As he explained, there was a reason the ancient game used the dice format it did. The use of 4 binary dice didn’t provide random rolls for the game. They skew the odds to favor certain rolls which greatly affect the strategy of the game. I got all caught up in designing a cool, simple die instead of the right dice for the game.

I redefined my design criteria based on how 4 - D4 dice perform, and discussions with redbeardtrev to emulate the proper roll and came up with three options for dice to consider. Number 1 would be a D16 spinning dice with all the proportioned rolls laid out on it. Number 2 would be my original D5 spinning dice but with weighted sides to simulate the proper roll results. And finally for the third option, I would make four stick shaped dice which historically were used around the same time frame in other games. All three options I could design in CAD and 3D print making them easy for me to construct.

Step 2: Option 1 - D16 - 16 Sided Spinning Die

The first option I created was the D16 spinning dice. As with the other spinning dice I made I started in Fusion360 with a 16-sided polygon. Extrude it out, then chamfer the sides to a point. It should look like a flat faced diamond. I didn’t take the design to a sharp point, but filleted the end to give it a slightly round bottom. It spins better, doesn’t mare your table surface as much and transitions smoother as the spin breaks and the faceted sides begin to tumble. From my research in printing spinning dice, the die needs to print flat upside down to be most symmetrical in regards to infill for the print. Because of the shape you can print it hollow, but I wanted a bit of weight to it for feel and to maybe help with the tumbling. Since it prints flat, I added the numbers to the side for better printability. Next pop a small hole in the center of the top for a stem and add a stem slightly undersized to fit. Which is glued in place post printing.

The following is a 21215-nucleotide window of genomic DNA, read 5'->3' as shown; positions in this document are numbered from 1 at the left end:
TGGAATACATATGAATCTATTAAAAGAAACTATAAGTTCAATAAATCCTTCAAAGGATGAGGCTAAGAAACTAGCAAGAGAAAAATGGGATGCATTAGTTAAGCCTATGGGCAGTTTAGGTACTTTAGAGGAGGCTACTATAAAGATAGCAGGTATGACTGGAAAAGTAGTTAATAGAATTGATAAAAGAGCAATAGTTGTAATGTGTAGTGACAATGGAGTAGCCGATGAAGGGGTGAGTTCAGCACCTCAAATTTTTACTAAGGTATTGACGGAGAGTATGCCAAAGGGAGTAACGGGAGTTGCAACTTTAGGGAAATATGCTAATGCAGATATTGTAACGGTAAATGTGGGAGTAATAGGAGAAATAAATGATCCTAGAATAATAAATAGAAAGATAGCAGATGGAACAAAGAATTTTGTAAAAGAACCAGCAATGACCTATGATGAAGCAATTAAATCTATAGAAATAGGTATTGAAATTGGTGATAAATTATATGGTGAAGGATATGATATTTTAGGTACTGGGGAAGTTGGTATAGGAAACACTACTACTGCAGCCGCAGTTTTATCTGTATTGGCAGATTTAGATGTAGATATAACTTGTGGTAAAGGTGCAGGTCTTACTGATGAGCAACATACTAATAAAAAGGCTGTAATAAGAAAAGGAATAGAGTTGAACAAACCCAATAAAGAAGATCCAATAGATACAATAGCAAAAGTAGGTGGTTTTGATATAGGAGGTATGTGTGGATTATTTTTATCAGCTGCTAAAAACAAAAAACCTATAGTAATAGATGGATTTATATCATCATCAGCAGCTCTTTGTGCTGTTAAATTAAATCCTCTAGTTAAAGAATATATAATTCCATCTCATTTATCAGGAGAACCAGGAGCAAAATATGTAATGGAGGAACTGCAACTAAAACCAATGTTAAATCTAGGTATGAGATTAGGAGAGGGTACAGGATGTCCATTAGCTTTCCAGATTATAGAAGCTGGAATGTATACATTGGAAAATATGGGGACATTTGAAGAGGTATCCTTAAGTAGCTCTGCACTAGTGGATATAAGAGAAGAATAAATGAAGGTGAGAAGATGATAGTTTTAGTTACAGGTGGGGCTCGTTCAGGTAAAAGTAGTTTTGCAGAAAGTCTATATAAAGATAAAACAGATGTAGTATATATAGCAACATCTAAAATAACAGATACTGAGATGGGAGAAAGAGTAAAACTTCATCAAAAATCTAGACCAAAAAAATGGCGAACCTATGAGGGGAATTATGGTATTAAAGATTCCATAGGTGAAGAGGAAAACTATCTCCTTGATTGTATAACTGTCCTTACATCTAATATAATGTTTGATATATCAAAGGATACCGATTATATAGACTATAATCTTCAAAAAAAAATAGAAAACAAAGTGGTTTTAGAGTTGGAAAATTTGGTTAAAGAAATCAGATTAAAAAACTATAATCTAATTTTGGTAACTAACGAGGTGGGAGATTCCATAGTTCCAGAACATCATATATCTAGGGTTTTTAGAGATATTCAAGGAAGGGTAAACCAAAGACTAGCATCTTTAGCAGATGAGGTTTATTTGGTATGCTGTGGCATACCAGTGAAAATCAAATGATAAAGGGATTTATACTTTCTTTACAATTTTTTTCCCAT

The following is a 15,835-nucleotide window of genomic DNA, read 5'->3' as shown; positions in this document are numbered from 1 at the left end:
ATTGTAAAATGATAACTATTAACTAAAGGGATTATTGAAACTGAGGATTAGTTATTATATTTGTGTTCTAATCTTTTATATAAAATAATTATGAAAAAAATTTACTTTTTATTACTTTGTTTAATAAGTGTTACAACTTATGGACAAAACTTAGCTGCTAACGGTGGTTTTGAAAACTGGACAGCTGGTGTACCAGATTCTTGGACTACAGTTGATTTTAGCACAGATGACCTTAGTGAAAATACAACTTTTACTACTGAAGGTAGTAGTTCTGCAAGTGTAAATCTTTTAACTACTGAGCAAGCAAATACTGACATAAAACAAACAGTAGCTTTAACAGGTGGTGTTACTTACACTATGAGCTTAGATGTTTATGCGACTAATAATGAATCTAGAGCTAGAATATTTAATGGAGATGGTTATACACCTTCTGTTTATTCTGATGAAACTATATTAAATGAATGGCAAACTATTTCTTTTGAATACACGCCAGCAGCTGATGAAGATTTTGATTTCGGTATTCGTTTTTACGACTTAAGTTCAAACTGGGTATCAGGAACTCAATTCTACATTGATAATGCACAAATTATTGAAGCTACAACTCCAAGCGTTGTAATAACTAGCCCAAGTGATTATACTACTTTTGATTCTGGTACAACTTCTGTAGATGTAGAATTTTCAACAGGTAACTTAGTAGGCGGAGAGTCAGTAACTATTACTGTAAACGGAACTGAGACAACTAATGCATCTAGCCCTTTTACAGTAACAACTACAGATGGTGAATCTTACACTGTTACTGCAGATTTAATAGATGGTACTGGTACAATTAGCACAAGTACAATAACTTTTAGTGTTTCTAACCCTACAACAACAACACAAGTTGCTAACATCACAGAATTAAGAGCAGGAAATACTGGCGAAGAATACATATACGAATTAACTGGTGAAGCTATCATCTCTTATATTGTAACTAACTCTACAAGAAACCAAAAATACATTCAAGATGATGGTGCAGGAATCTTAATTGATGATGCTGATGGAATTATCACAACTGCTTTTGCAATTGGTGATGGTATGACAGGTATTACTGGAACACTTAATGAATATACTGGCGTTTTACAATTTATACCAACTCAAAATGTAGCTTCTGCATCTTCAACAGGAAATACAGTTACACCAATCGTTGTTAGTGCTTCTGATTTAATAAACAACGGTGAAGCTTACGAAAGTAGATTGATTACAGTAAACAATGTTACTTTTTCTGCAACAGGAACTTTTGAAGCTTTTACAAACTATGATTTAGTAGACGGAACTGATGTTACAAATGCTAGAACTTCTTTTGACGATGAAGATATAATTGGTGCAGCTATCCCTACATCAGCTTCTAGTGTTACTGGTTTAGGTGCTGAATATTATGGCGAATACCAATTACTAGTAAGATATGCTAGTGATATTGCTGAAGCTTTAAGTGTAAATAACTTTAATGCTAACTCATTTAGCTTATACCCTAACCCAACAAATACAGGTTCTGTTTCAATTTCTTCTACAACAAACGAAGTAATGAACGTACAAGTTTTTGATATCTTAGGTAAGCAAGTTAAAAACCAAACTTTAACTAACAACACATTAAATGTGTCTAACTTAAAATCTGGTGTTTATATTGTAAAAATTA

For the number layout, I added up the possible roll outcomes from using four D4 binary dice. You have 4 dice with 2 possible values each. Listing them all out (ex. 0000, 1111, 1001, 0110, etc.) gives you 16 over all roll options of one 0, four 1s, six 2s, four 3s and one 4. I took these values and evenly as I could, spaced them around the die.

Step 3: Option 2 - D5 Weighted Spin Die